ECW in Democratic Republic of the Congo
The multidimensional humanitarian crisis in the Democratic Republic of the Congo (DRC) has resulted in low enrolment rates and discrimination along gender lines in schools throughout the country. Children and adolescents face many risks, including abuse and exploitation, forced recruitment by armed groups, child labour, child marriage, gender-based violence, food insecurity and poverty. For students who are fortunate enough to attend school, the quality of education is impacted by over-crowded classrooms and low budgets. Education Cannot Wait (ECW) supports partners to establish holistic, safe, and inclusive learning environments through local action committees, school nutrition programmes, reintegration of out-of-school adolescents, psychosocial support services and training for educators.
Ministry of Education, Global Education Cluster
The DRC has a poor educational infrastructure, which was further weakened by the introduction of free primary education. This has led to overcrowded classrooms, teacher shortages and caused the depletion of education budgets. These challenges have been compounded by attacks on schools by armed groups. Prior to COVID-19, approximately 15 to 23 million school-age children and adolescents were out of school. The pandemic drastically increased this number, and while some children have returned to the classroom, many have not nor ever will.
Children and adolescents in the DRC are exposed to many risks, including abuse and exploitation, forced recruitment by armed groups, child labour, child marriage and gender-based violence. Refugees and IDPs face additional barriers, including food insecurity and malnutrition. High poverty rates force many children to drop out of school. Oftentimes, families are forced to choose which of their children can attend school. Consequently, the education of boys tends to be prioritised while the education of girls is neglected. For students who can attend school, the quality of education is a concern as many students do not master the fundamentals in reading and mathematics.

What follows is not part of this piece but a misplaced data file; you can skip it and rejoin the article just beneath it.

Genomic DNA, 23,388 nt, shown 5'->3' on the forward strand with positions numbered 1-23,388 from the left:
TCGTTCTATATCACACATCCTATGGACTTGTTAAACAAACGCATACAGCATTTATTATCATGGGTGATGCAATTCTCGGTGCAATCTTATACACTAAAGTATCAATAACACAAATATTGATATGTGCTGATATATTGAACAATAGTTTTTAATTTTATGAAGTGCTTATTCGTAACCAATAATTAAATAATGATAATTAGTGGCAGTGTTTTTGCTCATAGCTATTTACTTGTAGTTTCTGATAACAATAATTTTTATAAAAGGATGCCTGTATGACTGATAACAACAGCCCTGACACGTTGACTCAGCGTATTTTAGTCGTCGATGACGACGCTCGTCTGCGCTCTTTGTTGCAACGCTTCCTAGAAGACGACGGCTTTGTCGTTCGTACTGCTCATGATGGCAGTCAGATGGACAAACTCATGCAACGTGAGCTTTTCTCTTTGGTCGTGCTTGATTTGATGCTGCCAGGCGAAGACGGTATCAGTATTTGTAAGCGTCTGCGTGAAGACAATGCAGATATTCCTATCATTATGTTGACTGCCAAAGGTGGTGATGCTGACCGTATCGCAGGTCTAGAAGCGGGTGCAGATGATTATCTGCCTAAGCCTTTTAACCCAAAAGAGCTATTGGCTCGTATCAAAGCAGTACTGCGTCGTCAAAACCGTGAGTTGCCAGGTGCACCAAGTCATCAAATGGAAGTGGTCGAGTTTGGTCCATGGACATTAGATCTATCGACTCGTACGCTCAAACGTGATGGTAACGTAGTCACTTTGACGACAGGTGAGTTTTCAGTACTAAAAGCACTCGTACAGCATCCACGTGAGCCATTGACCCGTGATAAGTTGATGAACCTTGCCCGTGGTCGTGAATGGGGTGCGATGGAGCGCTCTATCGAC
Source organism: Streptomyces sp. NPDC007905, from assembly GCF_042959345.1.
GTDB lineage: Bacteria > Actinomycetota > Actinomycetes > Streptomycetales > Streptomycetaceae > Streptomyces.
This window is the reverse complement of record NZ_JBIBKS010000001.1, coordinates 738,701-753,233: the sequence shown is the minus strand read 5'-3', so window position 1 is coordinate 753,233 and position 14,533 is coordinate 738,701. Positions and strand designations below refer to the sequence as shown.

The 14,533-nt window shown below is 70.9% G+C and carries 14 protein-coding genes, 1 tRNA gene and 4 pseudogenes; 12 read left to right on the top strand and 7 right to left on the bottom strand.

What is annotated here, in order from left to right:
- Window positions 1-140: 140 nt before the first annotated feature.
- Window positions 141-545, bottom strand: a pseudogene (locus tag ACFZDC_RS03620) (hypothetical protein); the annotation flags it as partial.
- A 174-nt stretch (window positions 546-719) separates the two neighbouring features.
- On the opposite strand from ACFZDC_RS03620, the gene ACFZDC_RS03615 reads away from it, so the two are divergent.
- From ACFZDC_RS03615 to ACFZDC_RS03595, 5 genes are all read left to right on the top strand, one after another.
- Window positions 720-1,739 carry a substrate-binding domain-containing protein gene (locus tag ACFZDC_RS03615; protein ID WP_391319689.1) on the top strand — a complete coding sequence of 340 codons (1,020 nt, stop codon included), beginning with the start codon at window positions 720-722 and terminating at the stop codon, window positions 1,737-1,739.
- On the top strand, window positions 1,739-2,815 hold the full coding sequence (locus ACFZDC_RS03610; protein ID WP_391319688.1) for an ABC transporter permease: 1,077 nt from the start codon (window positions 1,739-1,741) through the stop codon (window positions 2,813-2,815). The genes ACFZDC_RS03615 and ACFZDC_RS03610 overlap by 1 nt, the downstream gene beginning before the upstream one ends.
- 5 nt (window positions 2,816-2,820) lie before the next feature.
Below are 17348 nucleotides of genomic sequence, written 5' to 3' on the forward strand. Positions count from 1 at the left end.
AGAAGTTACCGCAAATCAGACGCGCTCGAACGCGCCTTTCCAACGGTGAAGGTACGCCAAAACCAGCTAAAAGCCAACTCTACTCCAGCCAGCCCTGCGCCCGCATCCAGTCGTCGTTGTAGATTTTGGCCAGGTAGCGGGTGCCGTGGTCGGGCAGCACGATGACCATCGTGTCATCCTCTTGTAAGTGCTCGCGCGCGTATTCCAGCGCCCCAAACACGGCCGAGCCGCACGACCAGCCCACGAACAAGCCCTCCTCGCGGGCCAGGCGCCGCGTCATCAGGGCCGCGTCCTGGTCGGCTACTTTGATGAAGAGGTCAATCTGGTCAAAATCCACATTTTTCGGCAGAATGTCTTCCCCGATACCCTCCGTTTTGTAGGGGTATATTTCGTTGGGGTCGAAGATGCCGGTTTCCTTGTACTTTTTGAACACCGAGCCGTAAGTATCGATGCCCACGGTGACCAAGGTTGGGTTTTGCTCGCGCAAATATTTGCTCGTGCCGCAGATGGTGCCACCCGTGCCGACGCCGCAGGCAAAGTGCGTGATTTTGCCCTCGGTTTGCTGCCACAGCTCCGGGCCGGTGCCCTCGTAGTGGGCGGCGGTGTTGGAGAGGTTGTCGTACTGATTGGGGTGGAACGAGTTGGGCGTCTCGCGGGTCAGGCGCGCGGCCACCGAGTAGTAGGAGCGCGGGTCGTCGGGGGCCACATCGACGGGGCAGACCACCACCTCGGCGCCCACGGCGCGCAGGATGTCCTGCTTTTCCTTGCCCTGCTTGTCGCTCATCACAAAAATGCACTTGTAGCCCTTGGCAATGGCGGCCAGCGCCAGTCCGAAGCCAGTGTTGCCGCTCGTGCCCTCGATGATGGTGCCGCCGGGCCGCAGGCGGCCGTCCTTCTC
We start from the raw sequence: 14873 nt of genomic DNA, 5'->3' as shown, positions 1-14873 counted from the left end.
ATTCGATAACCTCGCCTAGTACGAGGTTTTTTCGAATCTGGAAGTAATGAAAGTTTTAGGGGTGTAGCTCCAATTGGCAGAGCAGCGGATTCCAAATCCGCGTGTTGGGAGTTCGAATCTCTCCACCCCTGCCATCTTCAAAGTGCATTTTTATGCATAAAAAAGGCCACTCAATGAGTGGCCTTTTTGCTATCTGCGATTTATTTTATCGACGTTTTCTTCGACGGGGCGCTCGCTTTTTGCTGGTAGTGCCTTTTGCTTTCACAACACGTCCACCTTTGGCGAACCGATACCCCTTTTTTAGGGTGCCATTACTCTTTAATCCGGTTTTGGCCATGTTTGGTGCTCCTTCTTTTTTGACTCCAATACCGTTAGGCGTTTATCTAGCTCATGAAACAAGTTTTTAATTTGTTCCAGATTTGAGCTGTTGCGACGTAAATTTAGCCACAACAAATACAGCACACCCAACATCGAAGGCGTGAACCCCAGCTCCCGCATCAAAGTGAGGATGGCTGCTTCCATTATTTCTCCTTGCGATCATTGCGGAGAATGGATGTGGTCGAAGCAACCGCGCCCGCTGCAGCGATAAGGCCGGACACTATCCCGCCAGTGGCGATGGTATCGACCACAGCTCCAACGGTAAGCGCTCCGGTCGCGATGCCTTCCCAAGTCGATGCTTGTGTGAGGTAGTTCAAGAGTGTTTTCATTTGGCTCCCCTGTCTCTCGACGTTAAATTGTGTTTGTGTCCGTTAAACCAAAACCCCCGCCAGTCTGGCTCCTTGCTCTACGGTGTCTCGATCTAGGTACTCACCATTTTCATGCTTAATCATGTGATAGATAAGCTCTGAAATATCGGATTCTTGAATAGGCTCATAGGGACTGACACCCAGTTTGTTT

To address the complex context within the DRC and promote long-term resilience and development, the multi-year resilience programme (MYRP) takes a strong humanitarian focus and cross-cutting approach to build a holistic and inclusive system. The programme supports students through scholarships for disadvantaged students; support for educators; after-school programming; psychosocial support; school meals and localised committees to advance equality and inclusion.
- Addressing malnutrition. Schools are used as platforms for health and nutritional screening. Students are provided with school meals and learn about nutrition. They also learn how to grow food in a garden and are provided opportunities to create vegetable gardens in their communities.
- Combating gender-based violence. Committees are established in schools to monitor gender-based violence and to promote physical and emotional well-being. Grantees work with school management and leadership to develop codes of conduct as a mechanism to address gender-based violence.
- Improving student learning. Safe learning spaces are constructed for formal and non-formal education. Reading is prioritised through the establishment of mini libraries and reading programmes. Schools, students and teachers are provided with learning materials and recreational kits, as well as hygiene and sanitation kits.
- Promoting life skills and student leadership. The focus is on life skills along with ‘second-chance’ schooling opportunities through remedial education, distance education and accelerated learning programmes for students who have dropped out or never attended school. Student-led clubs reflecting common interests – such as peace building, child protection and gender – are established in learning institutions, with fun and informative activities.
- Providing protection and inclusion in communities. School management committees and parent committees are trained to increase accountability, improve learning and enhance civic engagement. These committees support the monitoring of school performance; ensuring gender equality; and the protection of children's rights.
- Providing psychosocial support. Female volunteers are trained in psychosocial support and child safeguarding. They act as menstrual hygiene management (MHM) focal points, serving as role models of female leadership in educational settings.
For more information on ECW's work in the Democratic Republic of the Congo, please contact Graham Lang: email@example.com